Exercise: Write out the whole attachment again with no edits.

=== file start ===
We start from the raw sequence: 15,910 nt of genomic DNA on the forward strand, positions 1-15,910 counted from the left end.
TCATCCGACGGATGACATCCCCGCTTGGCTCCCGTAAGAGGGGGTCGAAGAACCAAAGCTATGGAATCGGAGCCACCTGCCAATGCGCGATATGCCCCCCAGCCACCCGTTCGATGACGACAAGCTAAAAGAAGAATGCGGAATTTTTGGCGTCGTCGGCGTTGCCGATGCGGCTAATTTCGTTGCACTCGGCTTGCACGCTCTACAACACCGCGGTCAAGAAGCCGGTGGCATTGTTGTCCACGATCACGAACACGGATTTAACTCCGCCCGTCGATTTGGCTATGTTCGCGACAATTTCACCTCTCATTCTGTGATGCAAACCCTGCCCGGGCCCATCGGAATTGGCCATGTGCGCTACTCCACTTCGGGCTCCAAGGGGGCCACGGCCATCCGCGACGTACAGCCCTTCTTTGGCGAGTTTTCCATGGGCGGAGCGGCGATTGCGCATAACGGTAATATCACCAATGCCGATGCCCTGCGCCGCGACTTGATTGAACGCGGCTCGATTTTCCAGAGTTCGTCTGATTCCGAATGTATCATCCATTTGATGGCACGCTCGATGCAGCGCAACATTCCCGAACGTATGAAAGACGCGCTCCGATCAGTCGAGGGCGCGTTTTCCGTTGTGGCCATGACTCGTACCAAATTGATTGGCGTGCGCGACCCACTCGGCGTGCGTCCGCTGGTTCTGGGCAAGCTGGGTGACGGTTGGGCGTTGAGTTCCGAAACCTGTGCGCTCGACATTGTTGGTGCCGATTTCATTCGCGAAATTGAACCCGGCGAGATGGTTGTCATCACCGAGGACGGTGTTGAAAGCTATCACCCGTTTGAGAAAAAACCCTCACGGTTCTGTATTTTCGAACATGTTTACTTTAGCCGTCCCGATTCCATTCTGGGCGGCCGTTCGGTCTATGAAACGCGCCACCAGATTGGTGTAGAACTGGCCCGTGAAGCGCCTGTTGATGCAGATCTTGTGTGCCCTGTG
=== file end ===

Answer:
We start from the raw sequence: 15,910 nt of genomic DNA on the forward strand, positions 1-15,910 counted from the left end.
TCATCCGACGGATGACATCCCCGCTTGGCTCCCGTAAGAGGGGGTCGAAGAACCAAAGCTATGGAATCGGAGCCACCTGCCAATGCGCGATATGCCCCCCAGCCACCCGTTCGATGACGACAAGCTAAAAGAAGAATGCGGAATTTTTGGCGTCGTCGGCGTTGCCGATGCGGCTAATTTCGTTGCACTCGGCTTGCACGCTCTACAACACCGCGGTCAAGAAGCCGGTGGCATTGTTGTCCACGATCACGAACACGGATTTAACTCCGCCCGTCGATTTGGCTATGTTCGCGACAATTTCACCTCTCATTCTGTGATGCAAACCCTGCCCGGGCCCATCGGAATTGGCCATGTGCGCTACTCCACTTCGGGCTCCAAGGGGGCCACGGCCATCCGCGACGTACAGCCCTTCTTTGGCGAGTTTTCCATGGGCGGAGCGGCGATTGCGCATAACGGTAATATCACCAATGCCGATGCCCTGCGCCGCGACTTGATTGAACGCGGCTCGATTTTCCAGAGTTCGTCTGATTCCGAATGTATCATCCATTTGATGGCACGCTCGATGCAGCGCAACATTCCCGAACGTATGAAAGACGCGCTCCGATCAGTCGAGGGCGCGTTTTCCGTTGTGGCCATGACTCGTACCAAATTGATTGGCGTGCGCGACCCACTCGGCGTGCGTCCGCTGGTTCTGGGCAAGCTGGGTGACGGTTGGGCGTTGAGTTCCGAAACCTGTGCGCTCGACATTGTTGGTGCCGATTTCATTCGCGAAATTGAACCCGGCGAGATGGTTGTCATCACCGAGGACGGTGTTGAAAGCTATCACCCGTTTGAGAAAAAACCCTCACGGTTCTGTATTTTCGAACATGTTTACTTTAGCCGTCCCGATTCCATTCTGGGCGGCCGTTCGGTCTATGAAACGCGCCACCAGATTGGTGTAGAACTGGCCCGTGAAGCGCCTGTTGATGCAGATCTTGTGTGCCCTGTG